Did I mention this 3-week trip to the national parks of the western United States has been a life-long dream of mine? In this moment, I am living my dream. My initial thought was to capture and convey the trip to you as we mozy on from point to point, providing clever narrative and stunning photos as we go.
But I am here . . . living my dream . . . a dream of a lifetime.
So, the trip updates are less frequent than intended, the narratives brief, the photos uncropped.
First, I attempted to write and post every morning, which stole from reflective early morning conversation with my partner.
Second, I tried to write and post from the car en route to the next point. Nice idea, but I was missing the show outside my window. On a trip like this, to places where I’ve never been, every bit of the journey is interesting. When not in national parks or campgrounds, I’m getting a feel for how another part of this country looks, smells, and even tastes.
Distractions involving organizing, resizing, and renaming photos, as well as writing narratives and dealing with an inconsistent internet connection completely detached me from my partner and the joy of the journey.
The third attempt was to post cumulatively after pairs of parks, possibly targeting one major update each for the remaining two weeks. No go. At Yellowstone alone, I snapped 250 photos.
Yesterday, I actually caught up to Day 14 in photos, but realized the challenge before me. We’ve now gone through four additional national parks–Yellowstone, Grand Teton, Arches, and Canyonlands. The task of selecting a sampling of photos at any of these locations is as overwhelming as the great expanses of meadows and canyons we’ve recently traversed.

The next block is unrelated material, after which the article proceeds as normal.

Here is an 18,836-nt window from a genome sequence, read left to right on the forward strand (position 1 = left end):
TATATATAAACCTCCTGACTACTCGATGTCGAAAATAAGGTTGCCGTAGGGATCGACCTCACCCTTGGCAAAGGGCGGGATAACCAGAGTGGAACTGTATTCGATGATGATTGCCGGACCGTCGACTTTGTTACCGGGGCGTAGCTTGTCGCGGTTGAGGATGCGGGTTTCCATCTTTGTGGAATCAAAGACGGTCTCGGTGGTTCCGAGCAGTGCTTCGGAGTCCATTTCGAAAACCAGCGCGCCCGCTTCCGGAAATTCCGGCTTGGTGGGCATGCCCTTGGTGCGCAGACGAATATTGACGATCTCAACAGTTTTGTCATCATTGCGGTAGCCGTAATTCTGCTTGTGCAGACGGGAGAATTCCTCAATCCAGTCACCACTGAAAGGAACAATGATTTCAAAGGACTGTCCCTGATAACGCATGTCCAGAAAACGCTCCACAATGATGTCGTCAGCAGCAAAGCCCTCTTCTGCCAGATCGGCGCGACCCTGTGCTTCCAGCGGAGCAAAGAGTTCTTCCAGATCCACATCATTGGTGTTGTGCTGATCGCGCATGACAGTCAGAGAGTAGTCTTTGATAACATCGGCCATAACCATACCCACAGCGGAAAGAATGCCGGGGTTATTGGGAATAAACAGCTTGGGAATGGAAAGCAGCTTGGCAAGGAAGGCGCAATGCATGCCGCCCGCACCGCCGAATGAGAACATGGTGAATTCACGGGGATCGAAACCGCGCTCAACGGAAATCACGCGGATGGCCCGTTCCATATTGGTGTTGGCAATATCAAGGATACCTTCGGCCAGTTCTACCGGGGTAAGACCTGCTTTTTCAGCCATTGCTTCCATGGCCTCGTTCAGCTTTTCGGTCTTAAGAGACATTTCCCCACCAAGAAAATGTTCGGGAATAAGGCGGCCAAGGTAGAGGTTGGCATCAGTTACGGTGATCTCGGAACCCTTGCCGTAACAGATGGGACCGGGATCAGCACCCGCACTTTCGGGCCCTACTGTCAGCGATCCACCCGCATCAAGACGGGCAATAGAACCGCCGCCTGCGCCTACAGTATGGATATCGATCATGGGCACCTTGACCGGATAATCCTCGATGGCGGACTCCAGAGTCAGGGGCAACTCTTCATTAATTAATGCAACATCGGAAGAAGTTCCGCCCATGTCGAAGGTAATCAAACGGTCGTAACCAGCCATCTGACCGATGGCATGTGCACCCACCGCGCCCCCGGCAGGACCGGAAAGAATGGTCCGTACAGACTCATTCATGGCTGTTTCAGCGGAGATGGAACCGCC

I may make an attempt to post some Yellowstone pictures soon, but I don’t want to rush it. There is much to say about the experience, and yet I suspect words won’t do it justice.
Just as words are limited, so, too, are photos in capturing the beauty of these places. Yellowstone was sensory overload. So, was Grant Teton. And Arches. And Canyonlands. We still have Capitol Reef, Bryce Canyon, and Zion.
I haven’t even talked about the KOA campground experience, dog kennels, and dealing with the unexpected.
I felt pressured at the beginning of the trip to do it all–writing for pleasure, updating the Teardrop Adventures blog regularly, and enjoying the trip. I haven’t written for my own pleasure (nor will I attempt to on this trip.) and am officially slacking off from trying to update the blog in step with each length of the 3-week trip. At this point in the trip, I vow to ENJOY it.
Stay connected with Teardrop Adventures (by providing your email in the FOLLOW THIS BLOG option on this web page), and I promise to provide you with additional updates about this eye-opening, life-changing trip.
To see our original trip route map, click on the first post of this mini-series:
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